Charles Leaver – Using The Ziften App For Splunk Will Find Instances Of Superfish

Written By Ryan Hollman And Presented By Charles Leaver CEO Ziften

Background Information: Lenovo admitted to pre loading the Superfish adware on some customer PCs, and unhappy clients are now dragging the business to court on the matter said PCWorld. A proposed class action suit was filed late the previous week against Lenovo and Superfish, which charges both businesses with “deceptive” commercial practices and of making Lenovo PCs vulnerable from man in the middle attacks by pre loading the adware.

Having problems finding Superfish throughout your business? With the Ziften App for Splunk, you can find infected endpoints with an uncomplicated Splunk search. Merely search your Ziften data and filter for the keyword “superfish”. The query is just:

index= ziften superfish




The following image reveals the outcomes you would see in your Ziften App for Splunk if systems were contaminated. In this particular circumstance, we identified several systems contaminated with Superfish.



The above results likewise make reference to the binary “VirtualDiscovery.exe”. As it turns out, this is the core procedure responsible for the infections. Together with the Superfish root certificate and VirtualDiscovery.exe binary, this software likewise sets the following to the system:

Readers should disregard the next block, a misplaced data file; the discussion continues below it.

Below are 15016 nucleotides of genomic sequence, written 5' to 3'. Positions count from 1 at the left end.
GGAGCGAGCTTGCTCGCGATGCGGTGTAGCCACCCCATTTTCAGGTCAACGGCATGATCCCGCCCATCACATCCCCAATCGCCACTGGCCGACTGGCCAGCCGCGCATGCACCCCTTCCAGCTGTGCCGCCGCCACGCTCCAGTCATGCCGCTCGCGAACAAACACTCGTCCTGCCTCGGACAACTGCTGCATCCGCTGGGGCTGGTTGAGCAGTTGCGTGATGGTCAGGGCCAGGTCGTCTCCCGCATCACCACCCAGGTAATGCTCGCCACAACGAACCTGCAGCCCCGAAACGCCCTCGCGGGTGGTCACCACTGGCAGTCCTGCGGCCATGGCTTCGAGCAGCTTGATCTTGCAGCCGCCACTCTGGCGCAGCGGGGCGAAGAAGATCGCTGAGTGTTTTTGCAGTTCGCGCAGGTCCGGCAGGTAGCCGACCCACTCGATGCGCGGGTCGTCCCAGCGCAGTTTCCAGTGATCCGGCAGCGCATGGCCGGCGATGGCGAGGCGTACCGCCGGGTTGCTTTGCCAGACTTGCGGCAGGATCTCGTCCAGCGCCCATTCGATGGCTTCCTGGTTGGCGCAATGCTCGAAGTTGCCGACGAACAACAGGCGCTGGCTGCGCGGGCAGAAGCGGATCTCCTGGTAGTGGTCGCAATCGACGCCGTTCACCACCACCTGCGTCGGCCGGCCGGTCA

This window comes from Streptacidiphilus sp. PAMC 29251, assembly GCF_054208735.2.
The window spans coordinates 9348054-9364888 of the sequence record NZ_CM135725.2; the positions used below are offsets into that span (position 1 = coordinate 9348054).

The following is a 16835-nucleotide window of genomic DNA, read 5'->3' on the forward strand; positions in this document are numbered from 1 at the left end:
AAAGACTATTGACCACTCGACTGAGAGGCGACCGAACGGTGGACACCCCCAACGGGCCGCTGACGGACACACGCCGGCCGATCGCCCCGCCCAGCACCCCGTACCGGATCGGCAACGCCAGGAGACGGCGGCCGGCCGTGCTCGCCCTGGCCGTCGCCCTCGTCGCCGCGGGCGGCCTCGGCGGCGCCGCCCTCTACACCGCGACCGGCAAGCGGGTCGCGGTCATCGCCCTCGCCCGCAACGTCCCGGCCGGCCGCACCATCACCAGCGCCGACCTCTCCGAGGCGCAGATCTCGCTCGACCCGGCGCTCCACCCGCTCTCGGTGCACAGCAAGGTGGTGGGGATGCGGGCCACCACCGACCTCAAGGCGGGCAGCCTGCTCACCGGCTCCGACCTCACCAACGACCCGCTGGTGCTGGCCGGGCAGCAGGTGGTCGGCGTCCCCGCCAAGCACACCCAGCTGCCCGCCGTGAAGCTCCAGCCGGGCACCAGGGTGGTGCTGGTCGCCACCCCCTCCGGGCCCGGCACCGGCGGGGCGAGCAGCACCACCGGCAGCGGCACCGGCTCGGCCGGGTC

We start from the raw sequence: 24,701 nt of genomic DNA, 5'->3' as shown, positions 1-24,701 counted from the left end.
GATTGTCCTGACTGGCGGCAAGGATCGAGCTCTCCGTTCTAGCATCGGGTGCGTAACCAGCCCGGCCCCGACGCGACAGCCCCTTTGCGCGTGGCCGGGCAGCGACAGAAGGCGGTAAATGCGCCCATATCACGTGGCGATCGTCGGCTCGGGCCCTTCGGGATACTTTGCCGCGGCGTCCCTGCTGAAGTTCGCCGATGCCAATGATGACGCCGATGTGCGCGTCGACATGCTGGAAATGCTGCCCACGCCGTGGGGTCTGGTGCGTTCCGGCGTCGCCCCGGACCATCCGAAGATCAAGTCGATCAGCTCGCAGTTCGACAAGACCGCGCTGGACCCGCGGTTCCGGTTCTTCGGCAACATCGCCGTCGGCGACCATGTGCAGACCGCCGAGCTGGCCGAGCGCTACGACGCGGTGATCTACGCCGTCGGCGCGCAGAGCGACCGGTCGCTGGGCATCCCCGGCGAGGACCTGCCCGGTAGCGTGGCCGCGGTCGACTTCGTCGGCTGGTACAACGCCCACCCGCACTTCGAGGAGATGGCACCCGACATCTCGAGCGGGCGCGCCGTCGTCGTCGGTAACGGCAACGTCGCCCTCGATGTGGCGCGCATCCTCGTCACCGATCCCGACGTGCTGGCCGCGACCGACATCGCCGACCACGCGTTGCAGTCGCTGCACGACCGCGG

A pc registry entry in:


INI and log files in:

% SystemRoot% SysWOW64VisualDiscovery.ini.
% SystemRoot% SysWOW64VisualDiscoveryOff.ini.
% SystemRoot% System32VisualDiscoveryOff.ini.
% TEMP% VisualDiscoveryr.log.

Manual detection of Superfish can also be achieved on an endpoint straight from powershell with the following:.

dir cert: -r|where Subject -match “superfish”.

If the system is contaminated with Superfish, you will see outcomes just like the following image. If the system is clean, you will see no results.




Some analysts have stated that you can merely get rid of Superfish by getting rid of the root certificate shown above with a powershell command such as:.

dir cert: -r|where subject -match “superfish”|Remove-Item.

This elimination procedure does not persist throughout reboots. Just getting rid of the root cert does not work as VirtualDiscovery.exe will reinstall the root cert after a system reboot.

The simplest way to remove Superfish from your system is to update Microsoft’s built in auto-virus product Windows Defender. Quickly after the public became aware of Superfish, Microsoft upgraded Windows Defender to remediate Superfish.

Other remediation methods exist, however upgrading Windows Defender is by far the simplest technique.


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